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Tangible Personal Property: Planning for the “Small Stuff” in Your Will

Posted on September 25, 2017 by Carol Hill

Heirs battling over seemingly “small” personal property items after a loved one has died is a heartbreaking yet familiar scenario in the probate world. While such disputes might seem petty to outsiders, the issue of who gets mom’s favorite purse, dad’s music collection, or even grandmother’s little blue ceramic bowl is often a deeply personal process that can cause permanent damage to family relationships and result in legal costs far exceeding the value of the assets themselves.

Giving some thought to tangible personal property in your estate planning, and providing direction in your Will or Living Trust as to how you want to have these assets distributed, is itself a gift to those you love. Below are some things to consider in respect to tangible personal property assets when embarking on your estate planning process:

What is tangible personal property?

Tangible personal property is your “stuff” – i.e., clothing, jewelry, household goods, furniture, antiques, dishware, vehicles, books, pets, collectibles (including stamps, coins and ceramic cats), personal papers, photos, knickknacks, airline miles, rewards programs, etc. They are part of your estate, and you can direct that these items pass to certain heirs in your Will or Living Trust.

Consider discussing sentimental or high-value tangible items with your family.

Finding out which tangible items mean the most to your heirs can help identify potential conflicts regarding special items and allow for compromise while you are still available to facilitate dialogue. This can minimize the chances for an expensive and relationship-damaging dispute among your heirs after you are no longer with them.

Specificity in your bequests provides clarity to your heirs.

Once you have identified the persons to receive an item of sentimental or other high-value property, try to be as specific as possible in describing the item. This issue came up in Robin Williams’ estate, due to his specific bequest of “memorabilia and awards in the entertainment industry” to his children. Upon his death, his widow interpreted that clause to be limited to entertainment-related items only and, as reported in the New York Times, demanded that all of the non-entertainment-industry items, such as Mr. Williams’ bicycles and his collections of fossils, and toys, pass to her. The uncertainty in a term as seemingly innocuous as “memorabilia” resulted in painful litigation between the widow and children.

There are many methods for directing the distribution of tangible personal property.

Once you have decided on a specific bequest, it should be included in your Will or, as allowed under Washington law, in a signed and dated separate writing referenced in your Will or Trust, and executed in compliance with state law. Even with a separate writing, which is much less formal than a Will, it is important to provide your estate planning attorney with the writing to ensure that the bequest is worded properly and carries out your wishes.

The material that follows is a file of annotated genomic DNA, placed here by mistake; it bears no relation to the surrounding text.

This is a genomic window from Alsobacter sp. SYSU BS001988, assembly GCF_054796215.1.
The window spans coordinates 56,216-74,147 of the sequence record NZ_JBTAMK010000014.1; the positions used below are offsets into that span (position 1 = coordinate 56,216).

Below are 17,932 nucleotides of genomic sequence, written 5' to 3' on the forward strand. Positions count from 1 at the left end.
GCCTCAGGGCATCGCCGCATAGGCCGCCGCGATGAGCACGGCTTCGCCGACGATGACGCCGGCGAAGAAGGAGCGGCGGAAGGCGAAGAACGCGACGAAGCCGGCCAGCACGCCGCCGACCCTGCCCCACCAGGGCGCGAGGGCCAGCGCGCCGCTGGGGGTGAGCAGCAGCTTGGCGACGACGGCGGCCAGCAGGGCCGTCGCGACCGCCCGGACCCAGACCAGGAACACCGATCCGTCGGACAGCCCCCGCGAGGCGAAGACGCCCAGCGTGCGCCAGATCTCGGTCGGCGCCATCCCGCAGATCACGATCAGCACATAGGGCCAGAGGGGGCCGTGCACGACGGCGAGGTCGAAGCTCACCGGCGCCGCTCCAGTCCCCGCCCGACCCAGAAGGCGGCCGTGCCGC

That said, not every item of tangible property that you own could or should be listed in your Will or separate writing. To do so would create lengthy and unwieldly documents, not to mention certain confusion. For tangible personal property not itemized the specific bequests, your Will should include instructions as to which heirs are entitled to receive your tangible personal property generally, and how your executor should allocate specific items among them. Some common methods of allocation are:

  • Agreement of Heirs. Heirs divide the tangible assets by agreement as of a certain date, often with a direction that the shares must be substantially equal in value. This method likely needs a backup method to be identified, just in case the heirs fail to agree.
  • Sell Property and Split Proceeds. Executor sells all of the tangible items (or the items in dispute) and split the proceeds among the heirs. The obvious downside to this method is the low dollar value often received and the loss of sentimental property from the family.
  • Lottery. Family members each select a number out of a hat and then take turns choosing items (or groups of items based on value) based on the ordering system determined from the drawing. This method can result in shares of lopsided value if there is no mechanism for dealing with high-value items, and may need to be paired with an equalization clause so that funds from another part of the estate can be used smooth out the overall shares.

There are many other methods available to distribute tangible personal property, and your estate planning attorney can make recommendations as to the method(s) that might best fit your specific family situation.

In closing, although it may seem daunting to consider how to pass on to the next generation a houseful of tangible property accumulated over a lifetime, this is something that estate planning attorneys handle and advise on regularly. Because of the unique nature of these assets and potential for high sentimental value, it is worth your time to discuss these assets with your attorney when planning your estate. If you would like advice on tangible personal property bequests and how to incorporate them into your estate planning, please contact one of our estate planning attorneys at Lasher Holzapfel Sperry & Ebberson to set up a consultation.